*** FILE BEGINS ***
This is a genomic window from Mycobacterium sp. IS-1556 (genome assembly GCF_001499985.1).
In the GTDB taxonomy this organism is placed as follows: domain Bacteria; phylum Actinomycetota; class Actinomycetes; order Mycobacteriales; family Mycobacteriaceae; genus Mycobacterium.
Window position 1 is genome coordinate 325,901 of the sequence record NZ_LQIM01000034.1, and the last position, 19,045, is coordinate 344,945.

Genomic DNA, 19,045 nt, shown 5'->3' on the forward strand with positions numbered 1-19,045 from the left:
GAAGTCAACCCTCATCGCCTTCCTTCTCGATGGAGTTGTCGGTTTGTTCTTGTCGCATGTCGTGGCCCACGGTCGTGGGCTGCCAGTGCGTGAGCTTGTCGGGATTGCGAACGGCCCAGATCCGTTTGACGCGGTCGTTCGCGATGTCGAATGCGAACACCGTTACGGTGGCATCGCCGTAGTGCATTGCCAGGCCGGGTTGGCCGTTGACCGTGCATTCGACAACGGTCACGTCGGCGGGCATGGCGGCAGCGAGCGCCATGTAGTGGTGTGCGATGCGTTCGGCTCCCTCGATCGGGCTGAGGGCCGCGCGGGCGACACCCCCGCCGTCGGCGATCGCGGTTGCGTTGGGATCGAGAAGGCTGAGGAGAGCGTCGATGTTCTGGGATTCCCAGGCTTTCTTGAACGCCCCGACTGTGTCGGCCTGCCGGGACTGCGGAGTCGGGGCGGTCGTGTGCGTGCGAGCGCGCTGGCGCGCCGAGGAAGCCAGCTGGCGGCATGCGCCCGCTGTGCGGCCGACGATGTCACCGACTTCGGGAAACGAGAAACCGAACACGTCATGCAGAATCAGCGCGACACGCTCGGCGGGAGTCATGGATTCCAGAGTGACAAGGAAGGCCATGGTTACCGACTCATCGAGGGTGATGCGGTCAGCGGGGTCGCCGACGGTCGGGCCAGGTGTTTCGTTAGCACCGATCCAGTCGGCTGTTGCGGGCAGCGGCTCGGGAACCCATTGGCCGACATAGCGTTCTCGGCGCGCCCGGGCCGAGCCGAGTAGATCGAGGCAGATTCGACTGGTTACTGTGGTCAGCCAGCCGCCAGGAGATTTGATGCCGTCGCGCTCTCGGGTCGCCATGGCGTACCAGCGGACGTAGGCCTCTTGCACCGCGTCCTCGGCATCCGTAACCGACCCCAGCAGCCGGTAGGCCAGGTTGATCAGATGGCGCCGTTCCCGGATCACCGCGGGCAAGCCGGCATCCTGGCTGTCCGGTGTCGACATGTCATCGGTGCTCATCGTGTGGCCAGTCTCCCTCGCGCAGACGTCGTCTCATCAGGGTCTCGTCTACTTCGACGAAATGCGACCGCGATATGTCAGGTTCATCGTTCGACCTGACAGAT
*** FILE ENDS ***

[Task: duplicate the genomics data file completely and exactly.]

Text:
This is a genomic window from Mycobacterium sp. IS-1556 (genome assembly GCF_001499985.1).
In the GTDB taxonomy this organism is placed as follows: domain Bacteria; phylum Actinomycetota; class Actinomycetes; order Mycobacteriales; family Mycobacteriaceae; genus Mycobacterium.
Window position 1 is genome coordinate 325,901 of the sequence record NZ_LQIM01000034.1, and the last position, 19,045, is coordinate 344,945.

Genomic DNA, 19,045 nt, shown 5'->3' on the forward strand with positions numbered 1-19,045 from the left:
GAAGTCAACCCTCATCGCCTTCCTTCTCGATGGAGTTGTCGGTTTGTTCTTGTCGCATGTCGTGGCCCACGGTCGTGGGCTGCCAGTGCGTGAGCTTGTCGGGATTGCGAACGGCCCAGATCCGTTTGACGCGGTCGTTCGCGATGTCGAATGCGAACACCGTTACGGTGGCATCGCCGTAGTGCATTGCCAGGCCGGGTTGGCCGTTGACCGTGCATTCGACAACGGTCACGTCGGCGGGCATGGCGGCAGCGAGCGCCATGTAGTGGTGTGCGATGCGTTCGGCTCCCTCGATCGGGCTGAGGGCCGCGCGGGCGACACCCCCGCCGTCGGCGATCGCGGTTGCGTTGGGATCGAGAAGGCTGAGGAGAGCGTCGATGTTCTGGGATTCCCAGGCTTTCTTGAACGCCCCGACTGTGTCGGCCTGCCGGGACTGCGGAGTCGGGGCGGTCGTGTGCGTGCGAGCGCGCTGGCGCGCCGAGGAAGCCAGCTGGCGGCATGCGCCCGCTGTGCGGCCGACGATGTCACCGACTTCGGGAAACGAGAAACCGAACACGTCATGCAGAATCAGCGCGACACGCTCGGCGGGAGTCATGGATTCCAGAGTGACAAGGAAGGCCATGGTTACCGACTCATCGAGGGTGATGCGGTCAGCGGGGTCGCCGACGGTCGGGCCAGGTGTTTCGTTAGCACCGATCCAGTCGGCTGTTGCGGGCAGCGGCTCGGGAACCCATTGGCCGACATAGCGTTCTCGGCGCGCCCGGGCCGAGCCGAGTAGATCGAGGCAGATTCGACTGGTTACTGTGGTCAGCCAGCCGCCAGGAGATTTGATGCCGTCGCGCTCTCGGGTCGCCATGGCGTACCAGCGGACGTAGGCCTCTTGCACCGCGTCCTCGGCATCCGTAACCGACCCCAGCAGCCGGTAGGCCAGGTTGATCAGATGGCGCCGTTCCCGGATCACCGCGGGCAAGCCGGCATCCTGGCTGTCCGGTGTCGACATGTCATCGGTGCTCATCGTGTGGCCAGTCTCCCTCGCGCAGACGTCGTCTCATCAGGGTCTCGTCTACTTCGACGAAATGCGACCGCGATATGTCAGGTTCATCGTTCGACCTGACAGAT